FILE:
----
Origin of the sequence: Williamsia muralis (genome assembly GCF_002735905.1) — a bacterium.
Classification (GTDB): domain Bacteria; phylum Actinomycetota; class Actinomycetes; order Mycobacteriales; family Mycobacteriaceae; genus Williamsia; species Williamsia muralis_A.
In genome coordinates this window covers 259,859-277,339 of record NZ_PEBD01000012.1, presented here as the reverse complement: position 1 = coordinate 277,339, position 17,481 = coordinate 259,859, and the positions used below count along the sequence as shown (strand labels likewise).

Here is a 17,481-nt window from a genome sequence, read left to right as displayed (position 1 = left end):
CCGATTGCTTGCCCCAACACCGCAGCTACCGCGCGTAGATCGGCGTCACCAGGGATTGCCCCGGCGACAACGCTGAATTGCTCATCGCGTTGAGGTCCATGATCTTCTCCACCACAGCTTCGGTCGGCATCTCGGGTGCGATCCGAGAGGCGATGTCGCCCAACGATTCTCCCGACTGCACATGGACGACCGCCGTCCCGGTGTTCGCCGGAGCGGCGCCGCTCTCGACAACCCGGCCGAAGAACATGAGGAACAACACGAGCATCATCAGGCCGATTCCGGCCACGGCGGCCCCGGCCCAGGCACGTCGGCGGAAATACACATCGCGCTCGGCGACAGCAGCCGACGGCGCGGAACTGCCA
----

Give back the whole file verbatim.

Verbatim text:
Origin of the sequence: Williamsia muralis (genome assembly GCF_002735905.1) — a bacterium.
Classification (GTDB): domain Bacteria; phylum Actinomycetota; class Actinomycetes; order Mycobacteriales; family Mycobacteriaceae; genus Williamsia; species Williamsia muralis_A.
In genome coordinates this window covers 259,859-277,339 of record NZ_PEBD01000012.1, presented here as the reverse complement: position 1 = coordinate 277,339, position 17,481 = coordinate 259,859, and the positions used below count along the sequence as shown (strand labels likewise).

Here is a 17,481-nt window from a genome sequence, read left to right as displayed (position 1 = left end):
CCGATTGCTTGCCCCAACACCGCAGCTACCGCGCGTAGATCGGCGTCACCAGGGATTGCCCCGGCGACAACGCTGAATTGCTCATCGCGTTGAGGTCCATGATCTTCTCCACCACAGCTTCGGTCGGCATCTCGGGTGCGATCCGAGAGGCGATGTCGCCCAACGATTCTCCCGACTGCACATGGACGACCGCCGTCCCGGTGTTCGCCGGAGCGGCGCCGCTCTCGACAACCCGGCCGAAGAACATGAGGAACAACACGAGCATCATCAGGCCGATTCCGGCCACGGCGGCCCCGGCCCAGGCACGTCGGCGGAAATACACATCGCGCTCGGCGACAGCAGCCGACGGCGCGGAACTGCCA